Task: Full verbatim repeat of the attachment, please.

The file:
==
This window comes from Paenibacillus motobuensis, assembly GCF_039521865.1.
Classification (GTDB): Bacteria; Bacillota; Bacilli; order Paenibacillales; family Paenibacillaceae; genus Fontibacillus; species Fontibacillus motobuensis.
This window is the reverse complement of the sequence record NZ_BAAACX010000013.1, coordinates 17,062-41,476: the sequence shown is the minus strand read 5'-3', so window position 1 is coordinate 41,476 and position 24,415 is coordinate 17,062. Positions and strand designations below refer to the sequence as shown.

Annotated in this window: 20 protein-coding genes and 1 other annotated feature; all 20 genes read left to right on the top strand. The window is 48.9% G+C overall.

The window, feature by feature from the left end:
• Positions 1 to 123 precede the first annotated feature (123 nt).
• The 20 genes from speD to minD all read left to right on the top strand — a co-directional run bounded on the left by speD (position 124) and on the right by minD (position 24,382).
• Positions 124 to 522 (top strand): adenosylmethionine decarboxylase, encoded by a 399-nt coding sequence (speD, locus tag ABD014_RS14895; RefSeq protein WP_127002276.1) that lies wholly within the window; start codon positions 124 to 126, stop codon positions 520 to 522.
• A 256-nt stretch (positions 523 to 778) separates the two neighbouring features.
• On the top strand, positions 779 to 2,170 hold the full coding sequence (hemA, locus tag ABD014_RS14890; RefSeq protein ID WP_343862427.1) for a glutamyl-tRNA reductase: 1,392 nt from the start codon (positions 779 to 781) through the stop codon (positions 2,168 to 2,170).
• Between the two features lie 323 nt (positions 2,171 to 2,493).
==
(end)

This window comes from Paenibacillus motobuensis, assembly GCF_039521865.1.
Classification (GTDB): Bacteria; Bacillota; Bacilli; order Paenibacillales; family Paenibacillaceae; genus Fontibacillus; species Fontibacillus motobuensis.
This window is the reverse complement of the sequence record NZ_BAAACX010000013.1, coordinates 17,062-41,476: the sequence shown is the minus strand read 5'-3', so window position 1 is coordinate 41,476 and position 24,415 is coordinate 17,062. Positions and strand designations below refer to the sequence as shown.

Annotated in this window: 20 protein-coding genes and 1 other annotated feature; all 20 genes read left to right on the top strand. The window is 48.9% G+C overall.

The window, feature by feature from the left end:
• Positions 1 to 123 precede the first annotated feature (123 nt).
• The 20 genes from speD to minD all read left to right on the top strand — a co-directional run bounded on the left by speD (position 124) and on the right by minD (position 24,382).
• Positions 124 to 522 (top strand): adenosylmethionine decarboxylase, encoded by a 399-nt coding sequence (speD, locus tag ABD014_RS14895; RefSeq protein WP_127002276.1) that lies wholly within the window; start codon positions 124 to 126, stop codon positions 520 to 522.
• A 256-nt stretch (positions 523 to 778) separates the two neighbouring features.
• On the top strand, positions 779 to 2,170 hold the full coding sequence (hemA, locus tag ABD014_RS14890; RefSeq protein ID WP_343862427.1) for a glutamyl-tRNA reductase: 1,392 nt from the start codon (positions 779 to 781) through the stop codon (positions 2,168 to 2,170).
• Between the two features lie 323 nt (positions 2,171 to 2,493).